Sunday, August 30, 2015

Painting the Yellowstone and Seeing in Color

Last weekend, I took a short course on plein air oil painting in Yellowstone with Daniel Hidalgo of the Idaho Art Lab.  It was my first time using oils since Painting I at Denison University, fourteen years ago.

 I must have had an urge to impersonate Thomas Moran, since I bought an oils set and brushes specifically for the course. I must conclude that—with its toxic chemicals and long drying times—oil  is impractical for a man who lives out of a car and has no studio, save perhaps a corner of his small and temporary bedroom. (Watercolor, gouache, even acrylic omit the hazardous fumes and are quicker to dry.) But I appreciate the vibrancy of the colors, which is said to be a strength of the traditional paint. And the challenges can be overcome, for those artists for whom oil holds unique power.

We painted at Lamar Buffalo Ranch and Mammoth Hot Springs, and at the Devil's Hoof near Tower Falls. By the third painting, I became wildly expressionistic, holding my long wide brushes near their tail end, as I tend to do when presented with a canvas and colors to mix. I must wonder if my painting looks more like a forest fire than the spire formations of welded volcanic ash which we set out to depict. It was good not be painting alone, for a change.

On the last day, in the morning near sunrise, I sat on the back porch overlooking Lamar Valley and its buffalo herd, and saw all the highlights and shadows, crimsons and indigos in the rolling plains. I told Daniel, who stood before the overlook sipping coffee, that after only three days of painting, I saw the land differently, in its many colors, as though just noticing an autumn in Vermont. With every activity, every conversation, and every television commercial, our brains form new connections. After working in a nursery in Pennsylvania for a few months, I had a new awareness of the landscaped suburban backyards, their types and arrangements of plants. After drawing forest scenes in black and white for my latest comics story, I became more cognizant of the forests around me, the pillar-like or serpentine pine trunks, the light and shade. And with paint in hand, I see more of the world's color.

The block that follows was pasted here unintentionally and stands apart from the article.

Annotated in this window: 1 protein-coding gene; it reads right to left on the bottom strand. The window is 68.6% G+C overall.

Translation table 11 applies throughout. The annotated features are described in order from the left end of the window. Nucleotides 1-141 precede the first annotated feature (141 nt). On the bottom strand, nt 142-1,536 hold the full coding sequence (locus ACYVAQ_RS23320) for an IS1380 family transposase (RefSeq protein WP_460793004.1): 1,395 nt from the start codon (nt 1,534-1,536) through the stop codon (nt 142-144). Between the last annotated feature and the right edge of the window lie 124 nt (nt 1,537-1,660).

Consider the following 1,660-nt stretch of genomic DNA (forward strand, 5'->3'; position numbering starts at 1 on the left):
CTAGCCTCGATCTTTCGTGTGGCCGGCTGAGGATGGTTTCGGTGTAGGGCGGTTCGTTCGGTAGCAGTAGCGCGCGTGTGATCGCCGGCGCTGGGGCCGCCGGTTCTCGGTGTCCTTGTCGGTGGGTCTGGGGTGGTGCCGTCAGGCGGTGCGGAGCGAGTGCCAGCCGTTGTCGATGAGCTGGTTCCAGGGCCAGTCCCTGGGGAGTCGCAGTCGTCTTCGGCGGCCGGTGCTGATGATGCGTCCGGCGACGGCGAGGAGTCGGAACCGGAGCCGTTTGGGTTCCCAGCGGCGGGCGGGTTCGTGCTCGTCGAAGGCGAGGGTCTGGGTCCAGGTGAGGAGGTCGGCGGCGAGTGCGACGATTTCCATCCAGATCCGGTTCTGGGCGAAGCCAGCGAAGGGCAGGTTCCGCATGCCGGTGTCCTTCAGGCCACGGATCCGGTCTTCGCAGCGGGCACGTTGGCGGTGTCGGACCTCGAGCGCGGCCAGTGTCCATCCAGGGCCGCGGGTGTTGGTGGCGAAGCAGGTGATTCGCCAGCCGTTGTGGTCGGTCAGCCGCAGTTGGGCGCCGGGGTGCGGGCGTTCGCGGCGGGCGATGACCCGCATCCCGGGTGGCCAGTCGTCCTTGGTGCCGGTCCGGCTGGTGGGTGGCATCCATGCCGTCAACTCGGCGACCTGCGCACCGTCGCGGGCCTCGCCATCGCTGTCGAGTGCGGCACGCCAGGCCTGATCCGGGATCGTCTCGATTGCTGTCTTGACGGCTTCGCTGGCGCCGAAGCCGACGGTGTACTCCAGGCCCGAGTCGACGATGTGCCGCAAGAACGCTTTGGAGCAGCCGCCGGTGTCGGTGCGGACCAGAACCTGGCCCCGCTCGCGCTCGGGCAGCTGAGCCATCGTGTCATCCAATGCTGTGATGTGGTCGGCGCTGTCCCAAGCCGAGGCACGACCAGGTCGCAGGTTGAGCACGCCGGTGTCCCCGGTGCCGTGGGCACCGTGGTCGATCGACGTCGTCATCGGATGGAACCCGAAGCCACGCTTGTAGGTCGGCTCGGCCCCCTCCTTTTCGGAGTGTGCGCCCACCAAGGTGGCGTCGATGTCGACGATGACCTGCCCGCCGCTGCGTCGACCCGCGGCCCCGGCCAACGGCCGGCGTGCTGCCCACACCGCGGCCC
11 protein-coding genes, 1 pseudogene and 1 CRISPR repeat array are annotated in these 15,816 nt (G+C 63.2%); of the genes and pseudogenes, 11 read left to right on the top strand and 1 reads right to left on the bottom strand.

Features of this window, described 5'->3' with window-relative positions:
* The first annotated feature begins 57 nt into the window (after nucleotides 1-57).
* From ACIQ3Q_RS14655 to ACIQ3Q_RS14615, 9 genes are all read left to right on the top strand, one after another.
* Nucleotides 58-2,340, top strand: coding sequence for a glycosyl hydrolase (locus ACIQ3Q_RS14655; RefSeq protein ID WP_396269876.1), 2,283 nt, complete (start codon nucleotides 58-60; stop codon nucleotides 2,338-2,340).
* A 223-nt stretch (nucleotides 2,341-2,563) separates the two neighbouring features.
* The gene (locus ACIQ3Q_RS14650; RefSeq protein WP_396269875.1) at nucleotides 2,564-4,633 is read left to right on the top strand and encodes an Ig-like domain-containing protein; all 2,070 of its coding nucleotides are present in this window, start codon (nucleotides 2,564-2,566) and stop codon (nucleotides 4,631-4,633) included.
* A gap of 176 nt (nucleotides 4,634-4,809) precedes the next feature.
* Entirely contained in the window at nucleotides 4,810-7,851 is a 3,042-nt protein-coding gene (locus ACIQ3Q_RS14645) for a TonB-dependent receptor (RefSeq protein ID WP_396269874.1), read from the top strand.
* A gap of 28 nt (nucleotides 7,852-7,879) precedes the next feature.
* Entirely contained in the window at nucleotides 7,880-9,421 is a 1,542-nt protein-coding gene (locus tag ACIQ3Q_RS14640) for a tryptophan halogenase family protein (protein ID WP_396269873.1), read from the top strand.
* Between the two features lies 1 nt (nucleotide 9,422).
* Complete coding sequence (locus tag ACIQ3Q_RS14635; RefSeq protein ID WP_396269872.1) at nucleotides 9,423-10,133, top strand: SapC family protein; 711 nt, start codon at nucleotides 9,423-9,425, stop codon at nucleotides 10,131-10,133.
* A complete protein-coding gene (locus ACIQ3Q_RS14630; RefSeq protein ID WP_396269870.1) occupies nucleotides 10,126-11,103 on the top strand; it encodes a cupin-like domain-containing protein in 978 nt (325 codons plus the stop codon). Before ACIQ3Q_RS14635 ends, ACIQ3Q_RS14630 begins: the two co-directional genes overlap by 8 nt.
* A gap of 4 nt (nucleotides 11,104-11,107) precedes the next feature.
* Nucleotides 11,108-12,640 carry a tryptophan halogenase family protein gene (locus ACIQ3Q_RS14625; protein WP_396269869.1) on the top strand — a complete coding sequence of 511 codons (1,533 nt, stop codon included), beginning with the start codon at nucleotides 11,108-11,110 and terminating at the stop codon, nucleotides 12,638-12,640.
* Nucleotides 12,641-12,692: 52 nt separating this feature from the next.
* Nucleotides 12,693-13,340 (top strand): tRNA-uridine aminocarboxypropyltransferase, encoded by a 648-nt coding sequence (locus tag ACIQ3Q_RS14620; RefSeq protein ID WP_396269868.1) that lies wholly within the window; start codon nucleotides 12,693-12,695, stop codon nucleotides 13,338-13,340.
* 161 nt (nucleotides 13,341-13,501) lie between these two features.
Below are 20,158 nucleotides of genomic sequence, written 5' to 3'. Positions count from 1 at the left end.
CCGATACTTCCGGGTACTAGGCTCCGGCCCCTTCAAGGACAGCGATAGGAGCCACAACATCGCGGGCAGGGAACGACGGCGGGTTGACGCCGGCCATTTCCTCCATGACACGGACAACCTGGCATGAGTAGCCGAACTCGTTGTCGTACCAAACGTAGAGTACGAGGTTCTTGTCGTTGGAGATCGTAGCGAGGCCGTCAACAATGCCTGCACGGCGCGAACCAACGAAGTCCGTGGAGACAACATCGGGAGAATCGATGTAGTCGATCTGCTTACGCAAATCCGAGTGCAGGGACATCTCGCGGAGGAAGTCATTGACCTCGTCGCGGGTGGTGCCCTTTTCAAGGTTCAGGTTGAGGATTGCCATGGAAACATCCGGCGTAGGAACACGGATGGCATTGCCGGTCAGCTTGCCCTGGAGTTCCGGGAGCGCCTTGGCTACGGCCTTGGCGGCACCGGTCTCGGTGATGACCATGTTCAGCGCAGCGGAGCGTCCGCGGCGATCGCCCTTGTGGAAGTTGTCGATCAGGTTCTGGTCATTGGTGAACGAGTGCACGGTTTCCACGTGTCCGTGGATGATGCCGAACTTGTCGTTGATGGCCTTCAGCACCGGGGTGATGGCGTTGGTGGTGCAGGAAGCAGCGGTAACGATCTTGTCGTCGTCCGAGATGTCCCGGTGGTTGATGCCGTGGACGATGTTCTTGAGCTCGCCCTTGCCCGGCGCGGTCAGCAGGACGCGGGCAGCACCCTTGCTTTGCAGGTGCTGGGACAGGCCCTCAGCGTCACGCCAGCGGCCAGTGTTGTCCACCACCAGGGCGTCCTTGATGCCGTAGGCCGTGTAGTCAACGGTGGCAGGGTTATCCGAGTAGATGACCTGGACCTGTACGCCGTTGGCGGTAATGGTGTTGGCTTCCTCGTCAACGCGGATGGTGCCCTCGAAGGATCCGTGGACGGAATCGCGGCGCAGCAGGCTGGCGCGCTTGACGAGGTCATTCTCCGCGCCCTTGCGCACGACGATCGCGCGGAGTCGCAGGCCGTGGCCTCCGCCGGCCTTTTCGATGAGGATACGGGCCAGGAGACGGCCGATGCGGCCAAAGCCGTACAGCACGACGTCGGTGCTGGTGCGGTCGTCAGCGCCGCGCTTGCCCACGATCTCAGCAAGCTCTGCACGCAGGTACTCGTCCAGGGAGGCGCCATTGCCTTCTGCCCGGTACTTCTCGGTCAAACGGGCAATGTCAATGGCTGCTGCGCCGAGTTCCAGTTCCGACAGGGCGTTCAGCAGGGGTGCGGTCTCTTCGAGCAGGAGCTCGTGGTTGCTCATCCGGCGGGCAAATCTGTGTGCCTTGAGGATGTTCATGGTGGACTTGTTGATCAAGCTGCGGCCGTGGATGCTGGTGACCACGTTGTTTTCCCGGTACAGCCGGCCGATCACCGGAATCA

The right side of the brain is associated with pictures, feelings, compassion, and empathy, while the left is associated with words, numbers, and logic. The world's great minds—artists and scientists alike—have developed both right- and left-brained skills. If only the public schools would learn about the importance of this balance, they might stop cutting the arts with every budget shortfall. And it is wise to remember that the great places in nature are not just science labs, but art labs as well.

Sunday, July 19, 2015

Old Faithful from a weary ol' Wood

It appears that July will not be a big blog month for me, since I am preoccupied to the Nth degree with other projects. First it was my evening program about the artists of Yellowstone, which I titled The Artistic Frontier, and finished, and presented on the big screen by the campfire at Canyon Village campground (to a surprisingly small crowd), then triumphantly returned a big stack of books to the library at the Yellowstone Heritage and Research Center in Gardiner, Montana. Now it's a comics story in collaboration with the legendary Stephen Bissette, featuring a fisher--that wily big weasel who leaps silently through the trees and hunts small animals up to and including porcupines. The fisher is like nature's ninja, or like a Sasquatch whose existence has been confirmed. I am drawing the five-page story based on a script by Bissette; and submitting the finished tale to the Awesome Possum collection of animal comics, edited by Angela Boyle. The editor loved Bissette's script, so I am doing all I can to ensure that my art measures up. I have penciled most of it, and the whole thing is due, inks and all, at the end of the month…. !

In the meantime, I'll share a watercolor drawing I made from life of Old Faithful. I felt the collective energy of the crowd gathered around this ancient geyser, the suspense as they waited for the blow. As they waited, I painted the surrounding landscape, and left space for the gush of hot steam. When it fired, I had to draw fast….!

I hope that all are well and a little less busy than me.

Monday, June 8, 2015

Lady Bighorns on the Edge